Created so that Wisconsin may receive a waiver from the No Child Left Behind Program, some officials hope the new teacher evaluation system could be implemented by 2014. (This spring the state learned its request for a waiver needed to be revised with more details.) This year the state has entered a pilot phase of the program, which spans from this year until 2013, to test out the larger techniques of the new system.
The value-added system is a measurement tool that combines student-standardized test results with past test results to create a map of students’ progress and predict how students should advance in the coming years. Teachers’ performances are then based off of whether the student reaches his or her predicted potential.
However, the details of the value-added system proposed are vague; the state is waiting for the Department of Public Instruction (DPI) to create a manual on how the value-added system would be fully implemented.
The dispute over teacher evaluations is not a new one. Just last year, California was heavily criticized for not adopting a more ‘modern’ evaluating system, while others applauded their resistance to change citing insufficient research on the merits of the value-added system, according to this Los Angeles Times article.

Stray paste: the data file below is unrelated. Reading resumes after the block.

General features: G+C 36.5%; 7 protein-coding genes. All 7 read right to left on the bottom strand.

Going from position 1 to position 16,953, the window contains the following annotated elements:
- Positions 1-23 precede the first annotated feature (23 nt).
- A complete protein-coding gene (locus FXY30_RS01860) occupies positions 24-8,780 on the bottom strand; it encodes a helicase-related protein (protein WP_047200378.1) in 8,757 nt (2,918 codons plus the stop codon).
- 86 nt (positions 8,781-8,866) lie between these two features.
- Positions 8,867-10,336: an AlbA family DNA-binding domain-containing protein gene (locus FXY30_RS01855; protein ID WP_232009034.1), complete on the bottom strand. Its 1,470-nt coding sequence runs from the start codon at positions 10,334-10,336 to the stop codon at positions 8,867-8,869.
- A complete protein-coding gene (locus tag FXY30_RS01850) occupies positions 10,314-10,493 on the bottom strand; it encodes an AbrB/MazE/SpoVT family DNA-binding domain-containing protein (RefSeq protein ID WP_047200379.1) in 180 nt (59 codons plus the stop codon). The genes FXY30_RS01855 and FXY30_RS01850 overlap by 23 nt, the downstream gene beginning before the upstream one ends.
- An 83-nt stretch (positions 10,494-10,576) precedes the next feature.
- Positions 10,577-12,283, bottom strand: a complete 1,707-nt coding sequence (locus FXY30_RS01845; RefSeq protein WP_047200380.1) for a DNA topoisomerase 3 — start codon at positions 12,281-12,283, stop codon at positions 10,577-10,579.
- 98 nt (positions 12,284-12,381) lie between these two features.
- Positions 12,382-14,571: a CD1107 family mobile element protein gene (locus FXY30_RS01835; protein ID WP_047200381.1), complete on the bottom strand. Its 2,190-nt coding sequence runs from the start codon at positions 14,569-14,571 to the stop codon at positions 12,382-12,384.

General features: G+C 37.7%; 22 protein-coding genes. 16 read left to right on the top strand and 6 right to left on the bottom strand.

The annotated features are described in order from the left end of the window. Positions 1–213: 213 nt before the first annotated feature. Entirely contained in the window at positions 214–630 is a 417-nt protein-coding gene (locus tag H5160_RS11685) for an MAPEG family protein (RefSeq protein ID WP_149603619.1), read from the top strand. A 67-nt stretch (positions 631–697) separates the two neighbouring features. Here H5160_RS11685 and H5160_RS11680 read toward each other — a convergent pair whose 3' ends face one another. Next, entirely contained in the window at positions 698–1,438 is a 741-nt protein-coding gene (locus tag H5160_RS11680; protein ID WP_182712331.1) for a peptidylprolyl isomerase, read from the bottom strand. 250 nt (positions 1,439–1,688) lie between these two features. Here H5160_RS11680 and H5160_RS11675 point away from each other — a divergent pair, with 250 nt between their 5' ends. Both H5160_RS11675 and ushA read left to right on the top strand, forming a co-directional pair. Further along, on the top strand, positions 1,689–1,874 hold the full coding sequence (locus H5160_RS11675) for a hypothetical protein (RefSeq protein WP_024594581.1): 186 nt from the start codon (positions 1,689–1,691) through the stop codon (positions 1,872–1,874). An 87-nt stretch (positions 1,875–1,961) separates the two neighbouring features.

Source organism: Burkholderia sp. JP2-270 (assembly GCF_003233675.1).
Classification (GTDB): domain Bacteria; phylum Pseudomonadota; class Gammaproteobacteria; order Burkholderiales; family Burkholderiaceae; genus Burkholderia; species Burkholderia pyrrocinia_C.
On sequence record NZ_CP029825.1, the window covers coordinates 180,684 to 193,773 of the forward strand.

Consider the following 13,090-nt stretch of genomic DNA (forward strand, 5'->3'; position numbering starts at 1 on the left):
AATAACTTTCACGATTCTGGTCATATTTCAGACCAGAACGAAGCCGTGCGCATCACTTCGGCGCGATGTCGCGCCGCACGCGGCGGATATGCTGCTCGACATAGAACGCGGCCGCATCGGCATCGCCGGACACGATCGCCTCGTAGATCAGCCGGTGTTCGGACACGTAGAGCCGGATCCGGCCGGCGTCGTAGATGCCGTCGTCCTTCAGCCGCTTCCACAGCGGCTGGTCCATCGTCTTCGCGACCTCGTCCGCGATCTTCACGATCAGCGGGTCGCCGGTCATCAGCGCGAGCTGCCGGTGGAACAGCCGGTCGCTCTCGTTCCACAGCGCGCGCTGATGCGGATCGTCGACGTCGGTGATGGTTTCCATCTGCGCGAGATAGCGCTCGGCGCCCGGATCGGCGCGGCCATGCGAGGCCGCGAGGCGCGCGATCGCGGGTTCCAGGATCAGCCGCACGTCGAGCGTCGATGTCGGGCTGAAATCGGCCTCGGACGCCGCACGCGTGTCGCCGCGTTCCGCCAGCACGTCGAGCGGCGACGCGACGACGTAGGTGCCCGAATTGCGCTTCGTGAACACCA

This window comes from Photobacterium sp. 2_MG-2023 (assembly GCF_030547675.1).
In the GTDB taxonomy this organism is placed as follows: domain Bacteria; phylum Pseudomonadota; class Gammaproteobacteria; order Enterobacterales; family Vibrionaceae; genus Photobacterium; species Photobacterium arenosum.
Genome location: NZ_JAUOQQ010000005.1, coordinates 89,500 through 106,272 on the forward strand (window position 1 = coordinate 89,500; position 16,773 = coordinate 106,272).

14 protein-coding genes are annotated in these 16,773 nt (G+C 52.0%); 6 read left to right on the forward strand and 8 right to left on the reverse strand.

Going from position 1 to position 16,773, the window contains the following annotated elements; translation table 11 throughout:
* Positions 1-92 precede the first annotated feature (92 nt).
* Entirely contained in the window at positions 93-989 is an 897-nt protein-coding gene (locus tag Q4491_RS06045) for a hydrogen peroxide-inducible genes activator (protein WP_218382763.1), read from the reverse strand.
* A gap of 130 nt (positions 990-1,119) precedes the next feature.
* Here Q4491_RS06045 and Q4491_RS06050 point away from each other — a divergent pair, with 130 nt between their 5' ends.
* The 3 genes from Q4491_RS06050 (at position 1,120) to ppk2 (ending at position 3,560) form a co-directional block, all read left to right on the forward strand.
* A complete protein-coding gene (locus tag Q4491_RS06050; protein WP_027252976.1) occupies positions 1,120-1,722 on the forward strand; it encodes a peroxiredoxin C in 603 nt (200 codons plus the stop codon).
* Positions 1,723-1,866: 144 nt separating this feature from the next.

Michael Apple, the head of the department of Educational Policies, is convinced the state of Wisconsin is taking a step in the wrong direction.
“The value-added system has some merit, but it cannot be fully and properly perfected and implemented fairly for at least another 20 years,” says Apple.
Apple has seen value-added systems used in other countries—like the U.K. and New Zealand—fail.
“You know what they found? It doesn’t work,” he says. “The [value-added] measure simply doesn’t work. There is a lot of research on this and we should be looking to them, but we are not.”